I strongly urge you to keep your focus on the Government Policy Statement that was released in draft with the Power Package papers on 3 October and will be released in final form before the end of the year.
The possibility of industry self-regulation depends on the industry’s achievements in meeting the Government’s expectations. The Policy Statement sets out the details of those expectations and for that reason it is an extremely important document.
Some of you have responded to a call for submissions on the draft Policy Statement. Thank you for those submissions. Officials are analysing them and will report to me shortly. The Policy Statement will be finalised by Cabinet before the end of the year, but please note that I do not expect to be making major changes to the draft. We are fine tuning it.
There are many issues in the Policy Statement of interest to this Association, but let me pick on two of them.
The first issue is one I am very pleased to see you picking up on today. It is the development of a consumer complaints resolution procedure, including the establishment of an Ombudsman or similar scheme. I note that you asked Fiona McLeod, the Victorian Energy Ombudsman, to speak to you today. Clearly you have recognised that the creation of an Ombudsman is not just a retail issue. You would be wise to ensure that your voice is heard during the discussions on Ombudsman issues.
There is also the issue of the level of fixed retail charges. This is one of the most important issues facing electricity consumers today. Many New Zealanders have written to me expressing their concerns about fixed charges. They will have written to you too.
The Government expects all retailers to offer at least one tariff to domestic consumers with a low fixed charge - likely to be around 30 cents per day. This policy will deliver fairness to the most vulnerable members of society and will encourage energy efficiency.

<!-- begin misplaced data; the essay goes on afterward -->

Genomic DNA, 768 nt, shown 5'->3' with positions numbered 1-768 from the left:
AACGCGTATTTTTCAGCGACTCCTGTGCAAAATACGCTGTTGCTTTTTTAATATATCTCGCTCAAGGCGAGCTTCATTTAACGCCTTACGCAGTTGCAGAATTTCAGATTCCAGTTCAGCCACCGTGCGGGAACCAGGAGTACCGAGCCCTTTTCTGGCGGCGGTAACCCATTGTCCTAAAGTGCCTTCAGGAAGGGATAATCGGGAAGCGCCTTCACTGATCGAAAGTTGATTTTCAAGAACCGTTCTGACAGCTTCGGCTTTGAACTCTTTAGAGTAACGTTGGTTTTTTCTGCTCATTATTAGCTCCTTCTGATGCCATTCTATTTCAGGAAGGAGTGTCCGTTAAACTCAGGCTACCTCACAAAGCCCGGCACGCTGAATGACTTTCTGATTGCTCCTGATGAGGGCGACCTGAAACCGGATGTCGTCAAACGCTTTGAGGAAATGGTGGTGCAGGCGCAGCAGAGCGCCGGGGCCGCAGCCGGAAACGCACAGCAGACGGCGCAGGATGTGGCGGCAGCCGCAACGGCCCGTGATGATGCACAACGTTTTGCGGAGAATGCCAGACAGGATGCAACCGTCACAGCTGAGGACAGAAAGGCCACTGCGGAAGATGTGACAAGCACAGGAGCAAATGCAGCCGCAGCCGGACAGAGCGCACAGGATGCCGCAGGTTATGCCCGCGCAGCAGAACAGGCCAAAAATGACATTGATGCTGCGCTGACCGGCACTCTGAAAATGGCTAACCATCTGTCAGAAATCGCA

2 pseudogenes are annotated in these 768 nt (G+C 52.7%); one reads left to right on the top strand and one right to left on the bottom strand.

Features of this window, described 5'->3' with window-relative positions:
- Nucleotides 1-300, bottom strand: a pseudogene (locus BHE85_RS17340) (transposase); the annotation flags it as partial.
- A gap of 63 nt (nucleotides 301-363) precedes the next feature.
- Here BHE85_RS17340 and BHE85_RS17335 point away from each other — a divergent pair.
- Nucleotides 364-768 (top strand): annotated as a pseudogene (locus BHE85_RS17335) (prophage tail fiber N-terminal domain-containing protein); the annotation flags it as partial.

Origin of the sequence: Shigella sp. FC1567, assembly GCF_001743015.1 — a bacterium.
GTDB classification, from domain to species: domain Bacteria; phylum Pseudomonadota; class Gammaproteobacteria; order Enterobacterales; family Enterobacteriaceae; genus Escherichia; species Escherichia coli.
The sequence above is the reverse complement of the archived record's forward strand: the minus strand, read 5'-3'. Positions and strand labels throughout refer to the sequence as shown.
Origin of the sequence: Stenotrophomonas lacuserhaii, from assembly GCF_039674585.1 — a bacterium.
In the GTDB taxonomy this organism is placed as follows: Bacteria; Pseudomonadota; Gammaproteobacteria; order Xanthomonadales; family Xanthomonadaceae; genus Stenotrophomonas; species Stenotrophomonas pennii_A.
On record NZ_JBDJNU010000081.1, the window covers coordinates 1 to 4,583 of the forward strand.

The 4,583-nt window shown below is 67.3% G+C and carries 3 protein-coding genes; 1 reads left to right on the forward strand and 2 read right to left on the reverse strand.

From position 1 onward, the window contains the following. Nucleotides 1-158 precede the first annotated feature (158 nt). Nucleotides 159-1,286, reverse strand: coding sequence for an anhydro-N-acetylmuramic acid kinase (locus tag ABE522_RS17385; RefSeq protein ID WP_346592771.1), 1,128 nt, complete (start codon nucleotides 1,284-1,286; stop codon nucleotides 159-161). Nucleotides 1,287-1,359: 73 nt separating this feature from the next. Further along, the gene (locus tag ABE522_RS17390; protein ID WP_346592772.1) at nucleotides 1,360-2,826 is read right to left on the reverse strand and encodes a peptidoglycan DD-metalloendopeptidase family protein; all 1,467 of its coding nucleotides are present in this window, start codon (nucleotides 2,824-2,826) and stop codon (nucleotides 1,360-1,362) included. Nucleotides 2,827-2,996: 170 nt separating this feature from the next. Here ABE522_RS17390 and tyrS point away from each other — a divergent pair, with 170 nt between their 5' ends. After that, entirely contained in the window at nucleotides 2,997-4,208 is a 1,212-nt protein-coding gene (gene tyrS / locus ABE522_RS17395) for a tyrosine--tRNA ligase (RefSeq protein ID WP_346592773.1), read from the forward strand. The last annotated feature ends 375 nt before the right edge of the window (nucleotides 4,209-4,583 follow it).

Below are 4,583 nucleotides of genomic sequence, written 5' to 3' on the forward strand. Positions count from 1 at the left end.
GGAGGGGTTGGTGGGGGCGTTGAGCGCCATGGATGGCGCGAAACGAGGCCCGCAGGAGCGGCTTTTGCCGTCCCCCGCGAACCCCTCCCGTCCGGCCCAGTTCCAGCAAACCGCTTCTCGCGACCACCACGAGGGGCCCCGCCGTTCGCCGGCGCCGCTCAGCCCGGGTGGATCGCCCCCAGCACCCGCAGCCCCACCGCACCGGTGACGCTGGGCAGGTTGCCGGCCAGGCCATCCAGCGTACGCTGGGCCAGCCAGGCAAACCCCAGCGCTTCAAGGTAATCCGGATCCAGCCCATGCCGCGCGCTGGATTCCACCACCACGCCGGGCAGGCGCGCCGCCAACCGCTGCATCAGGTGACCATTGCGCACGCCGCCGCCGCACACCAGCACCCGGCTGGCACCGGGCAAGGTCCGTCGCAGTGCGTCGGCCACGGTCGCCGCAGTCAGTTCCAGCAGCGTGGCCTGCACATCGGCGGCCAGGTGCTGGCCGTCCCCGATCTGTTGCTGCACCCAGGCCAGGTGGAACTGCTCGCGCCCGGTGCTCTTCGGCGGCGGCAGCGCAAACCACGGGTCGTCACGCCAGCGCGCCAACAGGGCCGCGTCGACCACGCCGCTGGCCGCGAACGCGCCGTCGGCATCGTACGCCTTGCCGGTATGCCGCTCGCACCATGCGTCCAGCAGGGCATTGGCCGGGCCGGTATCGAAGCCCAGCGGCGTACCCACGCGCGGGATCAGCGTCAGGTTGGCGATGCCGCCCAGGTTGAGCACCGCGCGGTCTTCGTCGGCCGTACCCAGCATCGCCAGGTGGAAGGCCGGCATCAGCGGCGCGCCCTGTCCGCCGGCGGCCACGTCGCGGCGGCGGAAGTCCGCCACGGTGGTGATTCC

A number of retailers have written to me pointing out that fixed line charges from distribution companies are often higher than this level, meaning that retailers may make a loss on sales to small domestic consumers.
My response to this is while the Government has expressed its expectations in terms of the retail tariffs paid by consumers, it is up to the industry as a whole to make it work. This may involve distribution companies re-arranging their own tariff structures to ensure that meaningful competition can take place for small domestic consumers.
Distribution companies have the opportunity to focus on the fixed charge issue through two measures covered in the Government Policy Statement. Those are the model pricing methodologies and the model use of system agreements.
It is important that retailers and line companies communicate effectively on this issue. If the industry cannot agree to a workable solution, the Government will create its own solution by regulation. This may need to involve regulating lines companies as well as retailers. It is clearly in your interests to work closely with retailers to avoid this.